Constitutional Convention delegates gave home rule power to local officials


The commentary below represents the ideas, observations and opinions of the author.

Now that Homewood is about to decide whether to become a home rule unit by referendum, I’ve been asked to write about how municipal home rule came about in Illinois at the 1969-1970 Constitutional Convention.
  Ann Lousin
The Illinois courts used to hold that local governments had only those powers granted by the constitution or by the legislature.  By 1969, it became clear that many governments, especially large cities, were suffering from this restriction.  Chicago was the epitome. In 1913 Chicago could not license peanut vendors on Navy Pier because the legislature did not authorize peanut vendor licensing.  In the 1960’s Chicago had to ask the legislature for permission to change the color of the revolving lights on police cars.  
Mayor Richard J. Daley desperately wanted the state constitution to give Chicago strong home rule powers.  As the 1969-1970 Constitutional Convention developed, other cities insisted that they also needed home rule powers.
The questions were first, which cities should automatically get home rule status, and second, how strong should the home rule powers be.  The convention debated the issues back and forth.  It became clear that the powers would be strong — the Chicago delegates made sure of that.  So which cities should automatically get home rule and should other cities be able to opt into home rule status by referendum?
The debate on the population threshold for home rule status went back and forth.  One delegate from Southern Illinois who was mayor of a city of about 10,000 claimed that small cities could not handle home rule powers.  These cities, it was said, had relatively simple problems, and they did not normally have professional legal counsel to advise them on home rule issues.  Other delegates maintained that all of the 1,200 or so cities in Illinois should be treated equally. 
At that time, as now, there were some very small cities.  The smallest was Bone Gap in Edwards County, with a 1970 population of 150 people.  In 2018, there are several cities even smaller than that.  They have a hard time finding people to run for mayor.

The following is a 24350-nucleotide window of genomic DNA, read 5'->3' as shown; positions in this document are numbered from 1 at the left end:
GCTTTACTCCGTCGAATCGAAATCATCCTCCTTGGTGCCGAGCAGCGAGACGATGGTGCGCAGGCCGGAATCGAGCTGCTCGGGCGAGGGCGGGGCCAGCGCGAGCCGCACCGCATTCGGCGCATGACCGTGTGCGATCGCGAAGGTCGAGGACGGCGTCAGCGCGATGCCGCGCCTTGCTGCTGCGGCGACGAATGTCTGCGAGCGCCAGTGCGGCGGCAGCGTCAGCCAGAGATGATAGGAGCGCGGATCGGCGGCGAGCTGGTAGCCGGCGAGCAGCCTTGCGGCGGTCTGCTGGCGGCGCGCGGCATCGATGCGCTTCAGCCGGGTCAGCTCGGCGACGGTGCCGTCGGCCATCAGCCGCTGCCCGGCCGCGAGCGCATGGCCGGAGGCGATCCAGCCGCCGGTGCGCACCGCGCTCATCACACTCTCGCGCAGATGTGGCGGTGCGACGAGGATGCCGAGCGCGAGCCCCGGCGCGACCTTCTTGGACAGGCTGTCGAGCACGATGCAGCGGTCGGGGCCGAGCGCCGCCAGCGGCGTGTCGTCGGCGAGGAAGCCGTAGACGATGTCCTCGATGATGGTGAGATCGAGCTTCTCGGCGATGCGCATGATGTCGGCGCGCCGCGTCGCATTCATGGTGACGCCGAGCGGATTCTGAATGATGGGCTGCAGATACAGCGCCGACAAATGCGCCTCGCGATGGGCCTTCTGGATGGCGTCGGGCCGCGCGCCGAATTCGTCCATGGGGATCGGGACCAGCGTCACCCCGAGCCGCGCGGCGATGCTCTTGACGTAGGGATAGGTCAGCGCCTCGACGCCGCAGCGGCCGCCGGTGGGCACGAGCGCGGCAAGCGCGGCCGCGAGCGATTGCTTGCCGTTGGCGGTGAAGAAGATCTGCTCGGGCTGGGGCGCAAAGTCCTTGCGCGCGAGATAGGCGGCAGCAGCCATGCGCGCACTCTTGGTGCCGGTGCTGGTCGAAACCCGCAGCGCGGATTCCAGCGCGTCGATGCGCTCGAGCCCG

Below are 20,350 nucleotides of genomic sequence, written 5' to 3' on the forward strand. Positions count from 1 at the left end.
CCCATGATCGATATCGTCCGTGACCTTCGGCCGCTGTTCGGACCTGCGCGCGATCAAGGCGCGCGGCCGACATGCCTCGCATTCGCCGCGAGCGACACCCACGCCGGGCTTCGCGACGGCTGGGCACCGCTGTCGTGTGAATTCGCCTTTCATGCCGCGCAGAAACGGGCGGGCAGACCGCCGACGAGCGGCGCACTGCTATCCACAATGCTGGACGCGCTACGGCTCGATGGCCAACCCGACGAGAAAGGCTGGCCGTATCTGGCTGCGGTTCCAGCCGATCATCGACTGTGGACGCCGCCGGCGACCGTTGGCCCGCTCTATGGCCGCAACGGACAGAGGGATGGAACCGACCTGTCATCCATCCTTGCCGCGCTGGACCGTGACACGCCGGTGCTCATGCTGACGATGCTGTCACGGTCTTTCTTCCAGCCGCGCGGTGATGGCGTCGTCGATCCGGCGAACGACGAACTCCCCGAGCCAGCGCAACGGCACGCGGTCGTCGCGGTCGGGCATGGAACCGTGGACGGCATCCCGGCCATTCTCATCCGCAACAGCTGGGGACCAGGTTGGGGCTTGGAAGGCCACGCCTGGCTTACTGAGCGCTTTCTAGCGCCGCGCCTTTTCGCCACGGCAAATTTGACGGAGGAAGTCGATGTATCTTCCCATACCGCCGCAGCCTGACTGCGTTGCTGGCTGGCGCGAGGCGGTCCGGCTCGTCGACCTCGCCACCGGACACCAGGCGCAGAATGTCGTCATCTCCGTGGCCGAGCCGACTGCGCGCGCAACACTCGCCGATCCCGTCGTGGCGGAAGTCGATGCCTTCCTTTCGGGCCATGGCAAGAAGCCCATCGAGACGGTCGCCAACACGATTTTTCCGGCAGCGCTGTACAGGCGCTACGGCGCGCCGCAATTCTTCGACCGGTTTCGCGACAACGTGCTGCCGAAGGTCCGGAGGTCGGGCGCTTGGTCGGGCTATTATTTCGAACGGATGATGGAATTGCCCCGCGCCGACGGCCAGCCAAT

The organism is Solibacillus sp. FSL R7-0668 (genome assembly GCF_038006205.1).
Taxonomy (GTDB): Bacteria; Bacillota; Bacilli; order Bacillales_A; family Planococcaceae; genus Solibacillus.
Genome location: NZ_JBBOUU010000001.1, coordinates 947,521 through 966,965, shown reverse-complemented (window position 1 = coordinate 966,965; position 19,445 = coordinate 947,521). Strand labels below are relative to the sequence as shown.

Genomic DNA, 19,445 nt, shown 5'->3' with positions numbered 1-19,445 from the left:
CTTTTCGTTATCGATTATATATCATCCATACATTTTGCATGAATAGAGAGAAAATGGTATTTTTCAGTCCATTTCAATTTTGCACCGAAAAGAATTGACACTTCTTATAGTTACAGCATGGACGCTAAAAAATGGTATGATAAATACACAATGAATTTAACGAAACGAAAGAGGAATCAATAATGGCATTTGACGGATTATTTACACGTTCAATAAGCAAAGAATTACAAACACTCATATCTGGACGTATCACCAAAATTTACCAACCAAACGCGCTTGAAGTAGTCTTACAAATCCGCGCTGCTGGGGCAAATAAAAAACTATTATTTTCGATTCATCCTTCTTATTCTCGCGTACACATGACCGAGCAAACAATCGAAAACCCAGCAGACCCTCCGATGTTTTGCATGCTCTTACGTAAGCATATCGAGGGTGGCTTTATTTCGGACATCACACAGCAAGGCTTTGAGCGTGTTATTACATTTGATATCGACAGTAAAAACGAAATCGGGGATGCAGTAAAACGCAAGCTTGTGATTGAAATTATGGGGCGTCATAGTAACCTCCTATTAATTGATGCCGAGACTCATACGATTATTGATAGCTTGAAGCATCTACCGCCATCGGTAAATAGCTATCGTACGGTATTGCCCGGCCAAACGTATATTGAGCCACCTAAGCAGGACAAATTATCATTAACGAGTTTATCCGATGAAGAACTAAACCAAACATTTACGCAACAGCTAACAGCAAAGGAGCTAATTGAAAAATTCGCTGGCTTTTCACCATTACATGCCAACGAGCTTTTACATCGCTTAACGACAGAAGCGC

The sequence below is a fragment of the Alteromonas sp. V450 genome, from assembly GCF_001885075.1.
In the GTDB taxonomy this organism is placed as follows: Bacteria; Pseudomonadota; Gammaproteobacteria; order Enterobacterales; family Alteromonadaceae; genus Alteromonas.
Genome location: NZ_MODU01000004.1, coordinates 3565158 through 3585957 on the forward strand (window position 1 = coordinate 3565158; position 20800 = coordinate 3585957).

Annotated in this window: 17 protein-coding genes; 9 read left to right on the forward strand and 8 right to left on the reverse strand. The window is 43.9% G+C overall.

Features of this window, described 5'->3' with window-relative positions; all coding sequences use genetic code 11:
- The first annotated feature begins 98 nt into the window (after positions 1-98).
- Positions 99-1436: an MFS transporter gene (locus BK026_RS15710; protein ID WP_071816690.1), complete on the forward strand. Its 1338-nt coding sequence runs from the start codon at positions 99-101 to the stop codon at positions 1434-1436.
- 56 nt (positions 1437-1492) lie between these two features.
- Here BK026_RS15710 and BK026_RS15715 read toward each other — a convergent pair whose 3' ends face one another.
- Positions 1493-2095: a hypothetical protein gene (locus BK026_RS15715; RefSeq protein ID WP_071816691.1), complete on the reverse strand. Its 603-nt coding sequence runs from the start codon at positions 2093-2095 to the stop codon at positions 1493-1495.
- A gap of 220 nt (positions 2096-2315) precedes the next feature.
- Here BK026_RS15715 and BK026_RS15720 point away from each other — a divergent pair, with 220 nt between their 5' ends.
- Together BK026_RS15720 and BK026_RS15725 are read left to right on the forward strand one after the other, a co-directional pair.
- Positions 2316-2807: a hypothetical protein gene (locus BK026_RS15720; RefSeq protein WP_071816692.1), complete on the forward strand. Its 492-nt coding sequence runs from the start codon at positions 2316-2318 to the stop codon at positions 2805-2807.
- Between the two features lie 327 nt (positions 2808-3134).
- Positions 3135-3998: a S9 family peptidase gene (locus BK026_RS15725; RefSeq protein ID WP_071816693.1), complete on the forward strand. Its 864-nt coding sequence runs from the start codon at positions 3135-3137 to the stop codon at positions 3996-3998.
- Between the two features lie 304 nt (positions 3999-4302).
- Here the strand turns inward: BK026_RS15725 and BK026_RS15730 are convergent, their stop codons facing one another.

Eventually the convention hit upon “more than 25,000” as the population threshold.  On the effective date of the constitution, July 1, 1971, about 71 cities automatically became home rule units.  In 2018, approximately 200 cities are home rule units, mostly because they have increased in population, but sometimes because their residents have voted to become home rule units.
Other cities, the largest being Rockford, have opted out of home rule status by referendum.  The chief reason for opting out seems to be that residents see home rule status as a way to find new taxation. Of course, if the residents want new services, they have to tolerate increased rates on current taxes, especially in property taxes.
One reason some smaller municipalities want home rule is found in the intergovernmental cooperation provision of the constitution.  Local governments may “cooperate” with each other through contracts called “intergovernmental cooperation agreements.”  However, all of the governments in the contract must have the power to perform that function independently before they can make a contract to “cooperate.”  If it were otherwise, a non-home rule city could “bootstrap” itself by cooperating with a home rule city. 
Take, for example, the 911 calling systems. They are created and regulated by state statutes because some small non-home rule cities wanted to cooperate with each other and with home rule cities.  Absent a state statute, a little non-home city could not perform this function.  The suburbs of Chicago are replete with the 911 networks, an example of local governments working with each other.
And that’s the point of all of this debate, isn’t it—how can Illinois cities best perform functions to help their residents.

Ann Lousin is a professor at The John Marshall Law School.  She was a research assistant at The Sixth Illinois Constitutional Convention in 1970 and later worked for the Illinois House of Representatives, including a term as Parliamentarian of the House.  Her book “The Illinois State Constitution: a Reference Guide” is available from Oxford University Press.

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